The cucumbers were piling up in my refrigerator, so I figured it was time to get the canner down from the attic and put it to use.
I haven’t canned in years. I used to put up 30-40 quarts of tomatoes each year as well as pickled beans, beets, relish and a number of fruit preserves. It’s a lot of work, especially when you live somewhere that the summer temperature rarely goes below 100˚. All that boiling water just makes the heat 10 times more unbearable. In those days, you couldn’t buy organic canned tomatoes, even in natural foods stores, so I learned how to can them myself. Then, suddenly, they were available and I was working full time, so I bought them. Now that I have the time and I’ve discovered that the plastic lining in those cans, even the ones with organic food in them, contain BPA, it’s time to start canning again.
The most important thing to keep in mind when you’re canning is cleanliness. Start with a clean kitchen and clean utensils. You need to boil the jars (and lids) for 15 minutes before you fill them and make sure the spoons, funnels, utensils and pots that you use are cleaned right before you use them. I like to err on the safe side. If you’re new to canning, buy a book or do some research on the net to familiarize yourself with the proper procedures.
First, I cut up the cucumbers. I sliced them in quarters and removed the seeds. Then, I sliced them into very thin matchsticks and then chopped those into very small pieces.
Next, I peeled the carrots and sliced them into very thin matchsticks and chopped them into very small pieces. Red bell peppers are traditionally used to give relish a little color, but I’m allergic to bell peppers, so I used carrots for the color. Feel free to sub red bell peppers if you want, but remember to remove the seeds.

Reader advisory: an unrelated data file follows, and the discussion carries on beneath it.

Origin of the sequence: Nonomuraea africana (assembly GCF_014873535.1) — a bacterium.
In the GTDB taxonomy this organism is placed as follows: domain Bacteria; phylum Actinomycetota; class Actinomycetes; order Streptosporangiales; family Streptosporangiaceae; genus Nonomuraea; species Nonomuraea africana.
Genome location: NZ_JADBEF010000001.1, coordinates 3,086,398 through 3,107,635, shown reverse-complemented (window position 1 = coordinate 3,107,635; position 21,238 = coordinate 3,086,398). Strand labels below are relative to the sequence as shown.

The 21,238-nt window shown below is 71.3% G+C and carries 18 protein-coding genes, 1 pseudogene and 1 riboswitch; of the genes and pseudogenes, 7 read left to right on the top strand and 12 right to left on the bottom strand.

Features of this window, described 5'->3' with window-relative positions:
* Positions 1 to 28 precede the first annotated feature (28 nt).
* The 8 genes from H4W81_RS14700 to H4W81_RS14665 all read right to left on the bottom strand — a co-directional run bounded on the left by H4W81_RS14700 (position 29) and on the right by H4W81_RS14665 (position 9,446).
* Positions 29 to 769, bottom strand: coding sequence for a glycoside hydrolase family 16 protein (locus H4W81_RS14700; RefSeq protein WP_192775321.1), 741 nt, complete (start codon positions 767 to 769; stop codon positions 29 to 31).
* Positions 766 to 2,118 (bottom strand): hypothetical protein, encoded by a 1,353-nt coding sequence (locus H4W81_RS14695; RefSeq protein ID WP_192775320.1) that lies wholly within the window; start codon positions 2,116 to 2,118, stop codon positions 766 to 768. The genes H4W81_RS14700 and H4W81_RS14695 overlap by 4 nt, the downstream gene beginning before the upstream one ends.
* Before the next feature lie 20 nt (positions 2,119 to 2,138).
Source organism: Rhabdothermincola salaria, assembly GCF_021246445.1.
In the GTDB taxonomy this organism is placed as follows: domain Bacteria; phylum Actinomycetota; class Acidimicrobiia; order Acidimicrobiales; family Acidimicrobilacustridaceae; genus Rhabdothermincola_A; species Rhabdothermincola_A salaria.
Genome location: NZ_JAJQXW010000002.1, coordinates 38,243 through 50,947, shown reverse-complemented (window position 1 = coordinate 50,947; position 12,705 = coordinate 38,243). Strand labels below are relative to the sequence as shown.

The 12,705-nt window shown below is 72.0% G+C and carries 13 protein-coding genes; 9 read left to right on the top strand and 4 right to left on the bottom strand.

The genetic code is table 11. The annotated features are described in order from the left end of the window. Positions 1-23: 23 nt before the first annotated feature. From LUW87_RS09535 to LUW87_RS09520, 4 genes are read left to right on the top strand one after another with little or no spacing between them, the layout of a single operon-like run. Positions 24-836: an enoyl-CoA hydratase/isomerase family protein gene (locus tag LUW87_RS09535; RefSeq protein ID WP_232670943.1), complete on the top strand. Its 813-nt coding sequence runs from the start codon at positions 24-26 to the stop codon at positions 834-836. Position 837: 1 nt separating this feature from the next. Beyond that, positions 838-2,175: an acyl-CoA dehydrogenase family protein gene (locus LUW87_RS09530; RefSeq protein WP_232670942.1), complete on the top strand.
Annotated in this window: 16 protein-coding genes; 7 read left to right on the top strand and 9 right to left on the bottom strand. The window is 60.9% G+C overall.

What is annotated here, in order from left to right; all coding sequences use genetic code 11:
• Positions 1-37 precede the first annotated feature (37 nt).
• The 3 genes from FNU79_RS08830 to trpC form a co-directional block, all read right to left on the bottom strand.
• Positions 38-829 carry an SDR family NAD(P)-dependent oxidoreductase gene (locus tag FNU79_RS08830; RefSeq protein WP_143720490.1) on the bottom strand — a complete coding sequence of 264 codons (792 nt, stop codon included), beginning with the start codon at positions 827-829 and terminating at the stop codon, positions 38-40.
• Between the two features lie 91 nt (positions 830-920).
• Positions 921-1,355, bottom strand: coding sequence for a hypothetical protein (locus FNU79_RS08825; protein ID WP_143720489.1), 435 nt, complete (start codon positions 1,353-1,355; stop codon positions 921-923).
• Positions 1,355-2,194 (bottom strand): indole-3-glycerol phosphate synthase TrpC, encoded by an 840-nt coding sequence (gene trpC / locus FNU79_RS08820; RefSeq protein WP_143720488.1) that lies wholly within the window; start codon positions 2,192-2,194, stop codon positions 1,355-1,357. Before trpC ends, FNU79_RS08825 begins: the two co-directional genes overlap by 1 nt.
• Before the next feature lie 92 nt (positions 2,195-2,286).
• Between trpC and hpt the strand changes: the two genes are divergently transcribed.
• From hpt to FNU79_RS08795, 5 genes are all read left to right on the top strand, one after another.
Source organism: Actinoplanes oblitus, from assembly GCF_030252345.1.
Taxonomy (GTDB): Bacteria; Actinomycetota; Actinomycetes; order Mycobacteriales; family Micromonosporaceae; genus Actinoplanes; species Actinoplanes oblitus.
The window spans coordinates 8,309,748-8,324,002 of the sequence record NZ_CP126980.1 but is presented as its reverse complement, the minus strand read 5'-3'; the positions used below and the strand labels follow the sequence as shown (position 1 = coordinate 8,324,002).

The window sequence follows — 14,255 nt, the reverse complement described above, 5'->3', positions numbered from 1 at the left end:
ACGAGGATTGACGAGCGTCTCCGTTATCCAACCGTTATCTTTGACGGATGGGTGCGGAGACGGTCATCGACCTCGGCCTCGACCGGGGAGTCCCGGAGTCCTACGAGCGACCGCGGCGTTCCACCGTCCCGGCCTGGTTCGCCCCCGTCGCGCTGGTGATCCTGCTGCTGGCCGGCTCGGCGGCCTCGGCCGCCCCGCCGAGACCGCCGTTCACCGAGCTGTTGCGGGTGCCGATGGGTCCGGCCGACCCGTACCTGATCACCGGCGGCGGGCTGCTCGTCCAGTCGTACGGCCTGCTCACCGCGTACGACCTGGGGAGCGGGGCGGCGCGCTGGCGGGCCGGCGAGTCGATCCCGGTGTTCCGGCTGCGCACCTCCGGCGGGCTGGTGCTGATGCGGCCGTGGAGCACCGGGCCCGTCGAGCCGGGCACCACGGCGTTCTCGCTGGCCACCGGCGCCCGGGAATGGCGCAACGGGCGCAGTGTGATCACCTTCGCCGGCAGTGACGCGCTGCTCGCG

Lastly, I cut the onions as small as possible.
It should look like this when you’re done.
Next, you add the salt and cover the vegetables with water and let it all sit in your fridge for about 4 hours. I’d like to say something about the quality of the salt and the water you use, when you’re canning. You need to use plain sea salt here, not the iodized stuff that may also contain stearate as well as dextrose. Read your salt container, you may need to buy some better salt. I also recommend that you use filtered water. You just don’t want all that choline and fluoride in your food, and it can have a detrimental effect, especially on pickled foods, not to mention your internal organs.
Here’s the complete recipe.
Sweet Pickle Relish
Approx. 5 pints - Use organic ingredients whenever possible
4 1/2 cups finely chopped cucumber
1 cup finely chopped carrot (or red bell pepper)
3 cups finely chopped yellow onion
1/4 cup pure salt (no additives)
1 1/2 cup light flavored honey
2 cups apple cider vinegar
1 tablespoon yellow mustard seed
1 tablespoon celery seed
1/4 teaspoon turmeric powder
Finely chop all of the vegetables and mix them together in a large bowl.
Sprinkle the salt over the vegetables and mix. Cover the vegetables with filtered water and let stand for 4 hours in your refrigerator.
During the last hour sterilize your clean jars, rings and lids by boiling them in water for 15 minutes. Leave them in the water until you’re ready to fill them.
Drain the vegetables thoroughly in a colander, pressing out the excess liquid.
Combine honey, vinegar, and spices in a large pot and bring to a boil.
Stir in the drained vegetables and simmer for 10 minutes.
Pack into hot sterilized jars to within 1/2 inch from the top. (Using a canning funnel will keep the jars clean)
Run a butter knife around the inside of the jars to release any air bubbles. Make sure the top edge of the jar is free from pieces of relish.
Put the lids on the jars and screw the rings on firmly.
Process in boiling water for 10 minutes.
Remove them from the water to cool on a rack. After they’ve cooled, check each jar to be sure it’s sealed properly. The lid should not make any noise or move up and down when you push on the center. You can remove the rings and use them on something else.